By the end of May this year, cannabis was prescribed at least once and was issued to 665 patients in the Czech Republic – read more about the boom of the cannabis industry.
According to the Drug Policy Department of the Office of the Government in cooperation with the Ministry of Health and the State Institute for Drug Control, the consumption of medicinal cannabis in the Czech Republic has grown exponentially in the past years and will continue to do so. Discover more about the rise of the cannabis industry below:
The high rise of the Czech cannabis industry
By the end of May this year, cannabis was prescribed at least once and issued to 665 patients in the country. The number of registered doctors for cannabis prescription has also multiplied, and almost 100 are currently prescribed for medicinal cannabis.
In 2018, 4,800 grams of medicinal cannabis was issued, almost four times more than what was issued in 2017. Since the beginning of this year, 5,347 grams of cannabis have been released for medical use.
Nearly 90% of the total amount of cannabis is currently being used to treat chronic intractable pain, followed by multiple sclerosis.
How will treatment be financed?
Cannabis treatment in the Czech Republic will be largely financed through public health insurance by next year. The Ministry of Health has proposed a 90% reimbursement from public health insurance on 30 grams of medical cannabis for one patient per month.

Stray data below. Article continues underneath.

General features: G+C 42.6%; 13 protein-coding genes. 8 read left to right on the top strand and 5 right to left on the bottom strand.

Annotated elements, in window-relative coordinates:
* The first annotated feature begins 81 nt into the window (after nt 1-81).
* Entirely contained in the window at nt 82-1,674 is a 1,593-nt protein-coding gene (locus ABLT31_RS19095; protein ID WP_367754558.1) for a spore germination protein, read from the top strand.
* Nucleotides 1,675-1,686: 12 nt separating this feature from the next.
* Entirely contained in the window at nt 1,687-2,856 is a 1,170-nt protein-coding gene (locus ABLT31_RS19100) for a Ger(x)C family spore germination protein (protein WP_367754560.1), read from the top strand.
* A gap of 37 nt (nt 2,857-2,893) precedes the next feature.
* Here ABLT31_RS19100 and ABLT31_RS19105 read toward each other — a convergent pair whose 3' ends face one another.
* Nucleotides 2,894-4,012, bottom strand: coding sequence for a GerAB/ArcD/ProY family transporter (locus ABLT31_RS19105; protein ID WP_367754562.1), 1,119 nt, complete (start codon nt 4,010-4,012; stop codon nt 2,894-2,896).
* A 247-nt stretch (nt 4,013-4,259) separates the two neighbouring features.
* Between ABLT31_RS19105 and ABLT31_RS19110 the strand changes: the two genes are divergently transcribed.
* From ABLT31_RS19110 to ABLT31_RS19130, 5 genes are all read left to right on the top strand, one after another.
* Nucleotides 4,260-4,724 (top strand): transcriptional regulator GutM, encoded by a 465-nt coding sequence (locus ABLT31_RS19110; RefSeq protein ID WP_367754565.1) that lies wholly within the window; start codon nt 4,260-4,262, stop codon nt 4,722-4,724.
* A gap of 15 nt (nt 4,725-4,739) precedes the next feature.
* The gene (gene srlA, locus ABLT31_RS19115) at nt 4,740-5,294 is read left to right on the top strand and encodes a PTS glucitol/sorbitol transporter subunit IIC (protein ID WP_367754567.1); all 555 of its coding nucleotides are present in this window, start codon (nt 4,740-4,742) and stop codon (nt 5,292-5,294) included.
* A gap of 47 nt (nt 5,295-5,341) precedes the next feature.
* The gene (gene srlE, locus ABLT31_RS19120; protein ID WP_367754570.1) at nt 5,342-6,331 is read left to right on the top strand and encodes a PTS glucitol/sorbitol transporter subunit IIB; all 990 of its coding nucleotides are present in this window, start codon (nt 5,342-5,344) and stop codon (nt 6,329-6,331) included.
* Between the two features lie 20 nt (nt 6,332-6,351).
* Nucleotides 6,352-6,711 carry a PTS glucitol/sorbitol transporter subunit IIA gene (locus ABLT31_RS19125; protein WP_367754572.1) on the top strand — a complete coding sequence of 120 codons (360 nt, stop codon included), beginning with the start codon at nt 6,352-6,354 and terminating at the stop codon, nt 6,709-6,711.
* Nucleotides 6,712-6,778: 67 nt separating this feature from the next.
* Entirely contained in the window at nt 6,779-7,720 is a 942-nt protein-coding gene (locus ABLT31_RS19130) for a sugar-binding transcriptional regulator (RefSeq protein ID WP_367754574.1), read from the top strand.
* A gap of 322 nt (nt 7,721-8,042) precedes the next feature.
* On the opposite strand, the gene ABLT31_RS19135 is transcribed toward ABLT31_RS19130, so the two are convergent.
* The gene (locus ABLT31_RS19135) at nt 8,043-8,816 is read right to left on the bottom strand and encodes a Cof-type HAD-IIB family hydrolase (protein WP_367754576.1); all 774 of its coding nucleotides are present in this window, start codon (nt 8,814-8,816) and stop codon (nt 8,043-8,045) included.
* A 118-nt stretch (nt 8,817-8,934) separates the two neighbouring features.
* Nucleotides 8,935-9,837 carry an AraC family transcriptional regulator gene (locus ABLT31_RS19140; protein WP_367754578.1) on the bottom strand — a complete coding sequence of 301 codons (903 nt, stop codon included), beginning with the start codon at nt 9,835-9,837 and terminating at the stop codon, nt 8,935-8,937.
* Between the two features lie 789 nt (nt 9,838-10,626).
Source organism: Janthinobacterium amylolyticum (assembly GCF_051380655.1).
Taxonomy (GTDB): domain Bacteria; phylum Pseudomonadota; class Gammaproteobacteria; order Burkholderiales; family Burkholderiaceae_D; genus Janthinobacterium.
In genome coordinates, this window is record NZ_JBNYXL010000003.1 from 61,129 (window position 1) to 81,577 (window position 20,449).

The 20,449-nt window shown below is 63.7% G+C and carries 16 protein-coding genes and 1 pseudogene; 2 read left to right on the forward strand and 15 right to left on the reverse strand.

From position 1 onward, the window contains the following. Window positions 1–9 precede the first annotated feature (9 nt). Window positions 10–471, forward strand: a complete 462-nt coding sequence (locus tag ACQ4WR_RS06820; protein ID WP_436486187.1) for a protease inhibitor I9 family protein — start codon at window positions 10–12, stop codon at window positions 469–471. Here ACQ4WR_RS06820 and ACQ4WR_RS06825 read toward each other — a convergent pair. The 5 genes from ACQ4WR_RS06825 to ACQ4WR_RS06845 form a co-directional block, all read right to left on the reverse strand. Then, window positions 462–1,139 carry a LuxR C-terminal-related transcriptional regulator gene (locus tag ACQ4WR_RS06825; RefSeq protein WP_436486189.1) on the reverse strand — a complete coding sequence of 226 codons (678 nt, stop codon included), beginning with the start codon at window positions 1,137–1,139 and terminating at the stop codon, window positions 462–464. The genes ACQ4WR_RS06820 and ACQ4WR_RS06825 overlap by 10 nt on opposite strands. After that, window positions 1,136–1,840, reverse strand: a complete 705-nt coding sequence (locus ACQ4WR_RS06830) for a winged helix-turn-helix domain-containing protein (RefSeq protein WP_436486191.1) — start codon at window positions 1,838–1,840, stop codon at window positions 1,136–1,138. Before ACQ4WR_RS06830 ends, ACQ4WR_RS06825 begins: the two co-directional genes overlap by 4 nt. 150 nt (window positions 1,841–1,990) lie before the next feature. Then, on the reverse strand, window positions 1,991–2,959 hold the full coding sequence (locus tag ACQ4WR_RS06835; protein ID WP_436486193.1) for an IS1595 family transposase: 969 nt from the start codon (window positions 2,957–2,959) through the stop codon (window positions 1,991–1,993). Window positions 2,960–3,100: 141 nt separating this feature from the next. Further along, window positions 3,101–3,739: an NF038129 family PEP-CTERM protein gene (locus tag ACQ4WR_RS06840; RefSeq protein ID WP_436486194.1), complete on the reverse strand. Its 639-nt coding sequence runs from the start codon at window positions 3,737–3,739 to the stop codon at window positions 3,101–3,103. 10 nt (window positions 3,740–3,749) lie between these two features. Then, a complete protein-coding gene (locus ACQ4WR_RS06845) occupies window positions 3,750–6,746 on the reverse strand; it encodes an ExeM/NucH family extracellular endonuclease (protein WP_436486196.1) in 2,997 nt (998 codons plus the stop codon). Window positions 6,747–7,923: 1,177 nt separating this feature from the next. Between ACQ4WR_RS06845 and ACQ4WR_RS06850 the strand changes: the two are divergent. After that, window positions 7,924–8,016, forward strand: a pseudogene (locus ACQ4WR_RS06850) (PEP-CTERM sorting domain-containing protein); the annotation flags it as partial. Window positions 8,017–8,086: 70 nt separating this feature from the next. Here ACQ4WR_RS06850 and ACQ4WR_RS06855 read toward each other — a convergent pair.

National Drug Policy Coordinator Jarmila Vedralova, explains further: “Increasing the availability of medical cannabis is an important step in public health, but it is really necessary to professionally control the correct prescription and compliance with the rules for the use of cannabis, that is, use of this substance, not to abuse it.”
A recap of cannabis in the Czech Republic
For the Czech Republic, legalising cannabis came in April 2013. Since then, the country has slowly but steadily grown to make the cannabis plant available to patients who need it, despite the fact that quite substantial administrative and economic obstacles have also arisen.
Patients in the country can obtain cannabis medicine in pharmacies if they have a prescription from a certified doctor – and, indeed, if they can afford it, as medical cannabis is relatively expensive compared to the amount of welfare benefits received by typical medical cannabis patients.